Neurotech may destroy your privacy and rights

At the 2016 Code Conference, held last June in Rancho Palos Verdes in California, US, Tesla and SpaceX founder Elon Musk made a stuttering, almost offhand pronouncement that proceeded to reverberate, far more emphatically, across global media outlets.

Musk predicted that, should AI continue its current trajectory, humans would be left so far behind we would become like pets – “house cats” – to our Artificial Intelligence (AI) overlords. 

Following up in May this year, the tech billionaire launched Neuralink, a company whose mission is to develop a brain-computer interface (BCI) or “neural lace” that would allow humans to communicate with computers at the speed of thought, augmenting our intelligence to the point where we could keep pace with any rampant AI.

There is, however, another threat for which we may be equally ill-prepared, according to a commentary by a group of neuroscientists, clinicians and ethicists, known as the Morningside group, published in the journal Nature this week. That threat comes from the brain devices themselves.

The group argues that august codes of ethics such as the Declaration of Helsinki, the Belmont Report, and even the Asilomar AI Cautionary Principles, ratified by nearly 4000 signatories in January including Stephen Hawking and Musk himself, are no longer fit for purpose in a world where the capabilities, and risks of BCI are advancing almost weekly.

Implants that can record neural activity and stimulate the brain are becoming more common in the treatment of epilepsy and Parkinson’s disease. Similar devices allow paralysed people to move a computer cursor, type, and use a robotic arm, all with just their thoughts. And algorithms are pushing inexorably closer to reading thoughts, already discerning words people are merely imagining saying.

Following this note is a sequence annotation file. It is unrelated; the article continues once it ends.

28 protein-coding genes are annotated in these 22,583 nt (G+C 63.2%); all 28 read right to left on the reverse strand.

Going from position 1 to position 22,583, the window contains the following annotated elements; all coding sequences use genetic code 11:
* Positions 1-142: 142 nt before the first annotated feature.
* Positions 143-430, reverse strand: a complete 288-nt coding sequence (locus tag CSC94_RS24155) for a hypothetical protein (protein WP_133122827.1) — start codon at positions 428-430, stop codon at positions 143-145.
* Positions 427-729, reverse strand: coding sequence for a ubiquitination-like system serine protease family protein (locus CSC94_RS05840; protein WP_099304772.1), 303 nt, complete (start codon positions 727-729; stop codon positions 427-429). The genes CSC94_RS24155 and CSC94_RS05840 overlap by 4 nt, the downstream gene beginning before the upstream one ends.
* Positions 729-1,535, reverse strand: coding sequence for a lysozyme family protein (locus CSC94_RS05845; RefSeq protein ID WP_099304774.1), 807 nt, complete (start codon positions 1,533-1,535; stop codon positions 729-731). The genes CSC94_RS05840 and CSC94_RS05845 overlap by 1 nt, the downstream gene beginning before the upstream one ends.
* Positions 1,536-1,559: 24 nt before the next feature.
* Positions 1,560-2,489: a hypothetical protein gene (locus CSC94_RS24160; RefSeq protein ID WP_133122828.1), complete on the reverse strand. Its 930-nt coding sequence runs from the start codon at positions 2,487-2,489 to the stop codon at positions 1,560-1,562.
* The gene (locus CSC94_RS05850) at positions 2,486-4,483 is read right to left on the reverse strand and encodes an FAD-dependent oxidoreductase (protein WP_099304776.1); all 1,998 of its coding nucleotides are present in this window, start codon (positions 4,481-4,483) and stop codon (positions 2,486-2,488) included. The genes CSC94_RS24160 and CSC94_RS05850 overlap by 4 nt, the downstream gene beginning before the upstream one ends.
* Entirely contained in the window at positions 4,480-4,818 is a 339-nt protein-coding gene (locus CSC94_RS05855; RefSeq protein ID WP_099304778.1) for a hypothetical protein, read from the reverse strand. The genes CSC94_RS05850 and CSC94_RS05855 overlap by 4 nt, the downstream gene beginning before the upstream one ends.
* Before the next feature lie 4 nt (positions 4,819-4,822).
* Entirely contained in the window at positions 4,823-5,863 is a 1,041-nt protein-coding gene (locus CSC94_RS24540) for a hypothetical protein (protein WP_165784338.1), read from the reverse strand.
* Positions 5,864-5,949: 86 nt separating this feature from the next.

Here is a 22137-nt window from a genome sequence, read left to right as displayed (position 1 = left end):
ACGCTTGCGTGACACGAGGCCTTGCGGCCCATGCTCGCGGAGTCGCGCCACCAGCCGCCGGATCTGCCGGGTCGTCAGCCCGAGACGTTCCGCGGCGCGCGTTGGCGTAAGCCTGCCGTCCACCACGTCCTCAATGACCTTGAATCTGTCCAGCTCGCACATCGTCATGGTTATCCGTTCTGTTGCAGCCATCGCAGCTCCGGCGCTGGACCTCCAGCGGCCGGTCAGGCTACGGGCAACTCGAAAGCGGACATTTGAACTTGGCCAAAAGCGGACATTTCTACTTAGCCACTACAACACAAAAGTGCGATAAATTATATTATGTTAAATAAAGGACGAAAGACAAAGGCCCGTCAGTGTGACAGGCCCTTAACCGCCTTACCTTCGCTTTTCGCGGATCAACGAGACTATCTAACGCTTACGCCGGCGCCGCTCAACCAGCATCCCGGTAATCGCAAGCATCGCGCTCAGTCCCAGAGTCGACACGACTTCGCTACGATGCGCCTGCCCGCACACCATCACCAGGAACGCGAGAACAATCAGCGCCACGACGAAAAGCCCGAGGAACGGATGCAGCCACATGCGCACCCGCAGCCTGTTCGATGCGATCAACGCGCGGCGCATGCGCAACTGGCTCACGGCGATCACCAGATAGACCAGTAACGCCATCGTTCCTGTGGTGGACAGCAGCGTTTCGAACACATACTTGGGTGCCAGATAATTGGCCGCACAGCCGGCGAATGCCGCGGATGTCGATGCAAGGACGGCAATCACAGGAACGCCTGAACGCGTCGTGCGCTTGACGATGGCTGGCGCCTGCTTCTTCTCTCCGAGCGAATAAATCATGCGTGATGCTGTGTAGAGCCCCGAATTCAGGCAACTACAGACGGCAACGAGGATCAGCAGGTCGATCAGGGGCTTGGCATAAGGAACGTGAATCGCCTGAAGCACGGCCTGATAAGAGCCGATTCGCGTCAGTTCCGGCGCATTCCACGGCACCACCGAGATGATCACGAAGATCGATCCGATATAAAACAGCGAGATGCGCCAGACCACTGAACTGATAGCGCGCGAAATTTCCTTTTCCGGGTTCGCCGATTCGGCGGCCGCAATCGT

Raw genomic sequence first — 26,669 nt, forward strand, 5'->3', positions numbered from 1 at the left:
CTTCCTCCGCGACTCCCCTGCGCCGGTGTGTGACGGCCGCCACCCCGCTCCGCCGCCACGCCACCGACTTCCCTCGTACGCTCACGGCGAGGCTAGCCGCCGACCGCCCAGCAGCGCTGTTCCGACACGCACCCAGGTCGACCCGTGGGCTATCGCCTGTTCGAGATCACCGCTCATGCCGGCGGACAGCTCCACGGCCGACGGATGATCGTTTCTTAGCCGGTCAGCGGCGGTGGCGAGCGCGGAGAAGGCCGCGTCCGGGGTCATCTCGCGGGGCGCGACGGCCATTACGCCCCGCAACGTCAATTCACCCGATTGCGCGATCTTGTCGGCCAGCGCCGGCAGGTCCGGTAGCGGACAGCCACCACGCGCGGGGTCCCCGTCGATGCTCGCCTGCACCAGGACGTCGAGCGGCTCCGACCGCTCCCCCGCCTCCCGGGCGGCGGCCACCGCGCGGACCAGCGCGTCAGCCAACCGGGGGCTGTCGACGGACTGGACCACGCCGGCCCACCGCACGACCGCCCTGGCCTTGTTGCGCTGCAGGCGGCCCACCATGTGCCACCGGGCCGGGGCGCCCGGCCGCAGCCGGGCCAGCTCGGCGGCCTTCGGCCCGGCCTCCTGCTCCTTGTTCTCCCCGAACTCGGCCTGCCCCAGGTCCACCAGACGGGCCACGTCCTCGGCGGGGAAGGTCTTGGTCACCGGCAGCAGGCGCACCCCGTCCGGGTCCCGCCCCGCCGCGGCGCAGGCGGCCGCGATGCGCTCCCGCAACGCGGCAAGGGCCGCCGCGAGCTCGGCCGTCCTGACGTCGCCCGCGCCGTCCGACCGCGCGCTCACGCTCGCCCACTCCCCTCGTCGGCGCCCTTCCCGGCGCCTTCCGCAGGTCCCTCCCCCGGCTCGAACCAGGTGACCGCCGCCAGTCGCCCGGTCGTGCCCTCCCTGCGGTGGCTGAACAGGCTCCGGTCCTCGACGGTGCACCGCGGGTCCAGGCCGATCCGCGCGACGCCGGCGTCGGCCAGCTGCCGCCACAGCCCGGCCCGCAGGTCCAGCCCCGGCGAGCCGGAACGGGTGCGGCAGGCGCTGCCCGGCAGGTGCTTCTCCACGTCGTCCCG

The upshot, the authors point out, is that privacy concerns, already front and centre with data-hungry apps, will multiply should organisations gain direct access to neural data and, potentially, be able to manipulate your “mental experience”. 

Imagine proactive insurers hiking your premiums when they learn you intend to go hang gliding, or advertisers switching on your reward regions when they detect that you’re looking at their products.

The fix, argue the authors, is to make opting-out of neural data collection the default. And legislation must strictly regulate commercial transfer and use of neural data. 

The group has other concerns that strike even deeper at the core of our humanity. Consider, they write, a person with a BCI-controlled robotic arm who gets frustrated, crushes a cup and injures an assistant in the process. Is the man, or the device, to blame?

That issue is so significant, the authors believe, that we need a new set of rights – “neurorights” – to ensure that brain technologies don’t blur our sense of identity, or agency; an understanding of which actions are under our direct control.

They also worry that the armed forces might use BCI to create super intelligent soldiers and set off an “augmentation arms race”, an eventuality that ought, they argue, to be headed off by a United Nations-led moratorium. 

An equally insidious concern was brought to light in 2016 when an investigation found an algorithm used by US law enforcement falsely inflated the risk of recidivism among black defendants. The group warns that such biased algorithms, reflecting those of the developers themselves, require countermeasures that must become “the norm for machine learning”.

The authors concede they face a formidable foe: “history indicates that profit hunting will often trump social responsibility in the corporate world,” they write.

But there is one field, they note, that already charts a course through the oft-conflicted waters of profit and ethical practice, and might offer a template for change: the profession of medicine.

In future, just maybe, the boardrooms of Silicon Valley might echo with AI’s very own version of the Hippocratic Oath.

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